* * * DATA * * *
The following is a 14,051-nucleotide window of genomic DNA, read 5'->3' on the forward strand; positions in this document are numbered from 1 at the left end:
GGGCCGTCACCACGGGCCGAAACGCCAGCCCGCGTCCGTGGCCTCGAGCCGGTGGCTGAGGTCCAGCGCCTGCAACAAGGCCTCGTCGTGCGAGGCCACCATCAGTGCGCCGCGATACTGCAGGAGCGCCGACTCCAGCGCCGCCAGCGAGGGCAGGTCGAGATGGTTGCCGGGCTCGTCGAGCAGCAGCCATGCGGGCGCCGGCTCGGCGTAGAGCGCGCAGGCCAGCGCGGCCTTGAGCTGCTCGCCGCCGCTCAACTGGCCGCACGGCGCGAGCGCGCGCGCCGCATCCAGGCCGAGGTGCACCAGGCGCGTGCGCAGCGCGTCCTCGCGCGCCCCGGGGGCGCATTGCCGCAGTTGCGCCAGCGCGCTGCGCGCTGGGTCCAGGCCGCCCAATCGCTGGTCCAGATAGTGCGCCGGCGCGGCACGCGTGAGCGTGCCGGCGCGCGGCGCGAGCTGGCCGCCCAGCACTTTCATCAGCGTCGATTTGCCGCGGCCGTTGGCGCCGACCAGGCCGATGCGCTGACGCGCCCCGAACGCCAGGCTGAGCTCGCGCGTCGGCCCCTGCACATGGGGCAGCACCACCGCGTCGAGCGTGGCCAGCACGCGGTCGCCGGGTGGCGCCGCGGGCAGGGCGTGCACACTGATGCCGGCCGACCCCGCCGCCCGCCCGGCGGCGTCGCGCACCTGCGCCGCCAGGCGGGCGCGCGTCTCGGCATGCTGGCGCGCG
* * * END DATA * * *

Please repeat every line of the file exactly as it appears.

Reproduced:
The following is a 14,051-nucleotide window of genomic DNA, read 5'->3' on the forward strand; positions in this document are numbered from 1 at the left end:
GGGCCGTCACCACGGGCCGAAACGCCAGCCCGCGTCCGTGGCCTCGAGCCGGTGGCTGAGGTCCAGCGCCTGCAACAAGGCCTCGTCGTGCGAGGCCACCATCAGTGCGCCGCGATACTGCAGGAGCGCCGACTCCAGCGCCGCCAGCGAGGGCAGGTCGAGATGGTTGCCGGGCTCGTCGAGCAGCAGCCATGCGGGCGCCGGCTCGGCGTAGAGCGCGCAGGCCAGCGCGGCCTTGAGCTGCTCGCCGCCGCTCAACTGGCCGCACGGCGCGAGCGCGCGCGCCGCATCCAGGCCGAGGTGCACCAGGCGCGTGCGCAGCGCGTCCTCGCGCGCCCCGGGGGCGCATTGCCGCAGTTGCGCCAGCGCGCTGCGCGCTGGGTCCAGGCCGCCCAATCGCTGGTCCAGATAGTGCGCCGGCGCGGCACGCGTGAGCGTGCCGGCGCGCGGCGCGAGCTGGCCGCCCAGCACTTTCATCAGCGTCGATTTGCCGCGGCCGTTGGCGCCGACCAGGCCGATGCGCTGACGCGCCCCGAACGCCAGGCTGAGCTCGCGCGTCGGCCCCTGCACATGGGGCAGCACCACCGCGTCGAGCGTGGCCAGCACGCGGTCGCCGGGTGGCGCCGCGGGCAGGGCGTGCACACTGATGCCGGCCGACCCCGCCGCCCGCCCGGCGGCGTCGCGCACCTGCGCCGCCAGGCGGGCGCGCGTCTCGGCATGCTGGCGCGCG